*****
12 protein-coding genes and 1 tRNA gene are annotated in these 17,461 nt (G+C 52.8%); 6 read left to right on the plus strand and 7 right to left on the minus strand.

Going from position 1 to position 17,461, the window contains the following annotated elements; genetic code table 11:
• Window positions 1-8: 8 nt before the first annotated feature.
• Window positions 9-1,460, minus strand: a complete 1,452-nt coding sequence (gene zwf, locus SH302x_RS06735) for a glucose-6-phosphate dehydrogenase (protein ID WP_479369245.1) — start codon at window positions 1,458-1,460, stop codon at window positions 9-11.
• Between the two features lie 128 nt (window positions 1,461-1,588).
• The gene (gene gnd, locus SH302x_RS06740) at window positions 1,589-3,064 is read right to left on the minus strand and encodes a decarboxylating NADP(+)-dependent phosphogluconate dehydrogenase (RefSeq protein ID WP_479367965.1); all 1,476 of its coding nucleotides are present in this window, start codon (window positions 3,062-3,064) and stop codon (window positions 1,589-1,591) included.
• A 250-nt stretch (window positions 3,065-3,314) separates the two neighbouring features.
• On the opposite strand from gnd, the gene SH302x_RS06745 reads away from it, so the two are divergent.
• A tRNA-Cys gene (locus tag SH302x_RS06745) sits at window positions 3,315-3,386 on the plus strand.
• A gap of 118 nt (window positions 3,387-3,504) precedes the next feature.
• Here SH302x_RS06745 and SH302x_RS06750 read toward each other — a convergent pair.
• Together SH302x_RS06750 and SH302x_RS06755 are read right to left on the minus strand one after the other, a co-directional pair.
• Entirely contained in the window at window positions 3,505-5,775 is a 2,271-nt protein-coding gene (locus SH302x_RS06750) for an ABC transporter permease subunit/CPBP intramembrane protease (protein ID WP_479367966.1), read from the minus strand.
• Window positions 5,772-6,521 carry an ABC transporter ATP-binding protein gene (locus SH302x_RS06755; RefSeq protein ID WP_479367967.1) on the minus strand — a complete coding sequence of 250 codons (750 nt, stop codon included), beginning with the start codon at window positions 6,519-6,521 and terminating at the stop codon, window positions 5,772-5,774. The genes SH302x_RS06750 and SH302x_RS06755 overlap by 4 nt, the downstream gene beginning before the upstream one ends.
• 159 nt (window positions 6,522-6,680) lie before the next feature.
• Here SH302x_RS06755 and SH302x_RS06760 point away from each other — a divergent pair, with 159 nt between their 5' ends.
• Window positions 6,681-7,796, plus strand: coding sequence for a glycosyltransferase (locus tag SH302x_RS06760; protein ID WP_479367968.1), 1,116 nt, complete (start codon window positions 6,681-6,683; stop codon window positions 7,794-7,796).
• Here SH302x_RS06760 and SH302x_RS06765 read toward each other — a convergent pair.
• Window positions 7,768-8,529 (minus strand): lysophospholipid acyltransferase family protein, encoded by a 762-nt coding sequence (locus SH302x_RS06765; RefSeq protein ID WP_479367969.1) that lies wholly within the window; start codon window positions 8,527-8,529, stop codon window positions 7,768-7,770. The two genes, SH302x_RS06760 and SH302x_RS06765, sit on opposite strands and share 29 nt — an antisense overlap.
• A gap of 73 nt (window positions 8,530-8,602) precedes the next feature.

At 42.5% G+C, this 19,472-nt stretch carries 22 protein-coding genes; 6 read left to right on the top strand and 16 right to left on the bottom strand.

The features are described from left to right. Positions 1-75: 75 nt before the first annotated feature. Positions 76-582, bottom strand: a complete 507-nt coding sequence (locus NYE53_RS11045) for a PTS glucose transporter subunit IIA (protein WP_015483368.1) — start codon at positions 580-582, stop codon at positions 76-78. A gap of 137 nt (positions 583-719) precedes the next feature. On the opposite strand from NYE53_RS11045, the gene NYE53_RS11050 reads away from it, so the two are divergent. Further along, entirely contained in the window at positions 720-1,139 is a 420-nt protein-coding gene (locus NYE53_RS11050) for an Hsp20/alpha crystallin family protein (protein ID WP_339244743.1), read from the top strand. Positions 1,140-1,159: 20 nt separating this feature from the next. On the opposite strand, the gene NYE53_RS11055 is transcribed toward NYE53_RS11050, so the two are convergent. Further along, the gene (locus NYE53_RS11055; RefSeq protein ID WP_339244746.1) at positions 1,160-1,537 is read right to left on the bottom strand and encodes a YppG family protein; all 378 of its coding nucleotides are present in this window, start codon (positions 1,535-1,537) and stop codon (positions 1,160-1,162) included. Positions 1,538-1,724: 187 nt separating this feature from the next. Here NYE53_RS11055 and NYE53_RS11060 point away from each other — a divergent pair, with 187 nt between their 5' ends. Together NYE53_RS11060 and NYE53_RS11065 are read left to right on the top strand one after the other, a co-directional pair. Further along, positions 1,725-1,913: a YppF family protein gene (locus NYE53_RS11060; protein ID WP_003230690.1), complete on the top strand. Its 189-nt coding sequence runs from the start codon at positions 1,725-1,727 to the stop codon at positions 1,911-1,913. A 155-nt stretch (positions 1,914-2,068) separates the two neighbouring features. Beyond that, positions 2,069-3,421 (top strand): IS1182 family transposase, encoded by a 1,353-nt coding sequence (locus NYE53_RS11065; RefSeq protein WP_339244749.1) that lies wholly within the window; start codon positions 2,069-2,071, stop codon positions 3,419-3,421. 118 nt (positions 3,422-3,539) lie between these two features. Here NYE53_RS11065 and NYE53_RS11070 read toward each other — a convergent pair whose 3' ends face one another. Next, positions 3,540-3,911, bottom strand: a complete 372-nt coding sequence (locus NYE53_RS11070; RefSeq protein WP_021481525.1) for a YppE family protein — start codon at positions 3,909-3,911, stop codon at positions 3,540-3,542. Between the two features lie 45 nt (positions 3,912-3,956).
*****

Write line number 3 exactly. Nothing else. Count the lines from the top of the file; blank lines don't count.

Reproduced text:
• Window positions 1-8: 8 nt before the first annotated feature.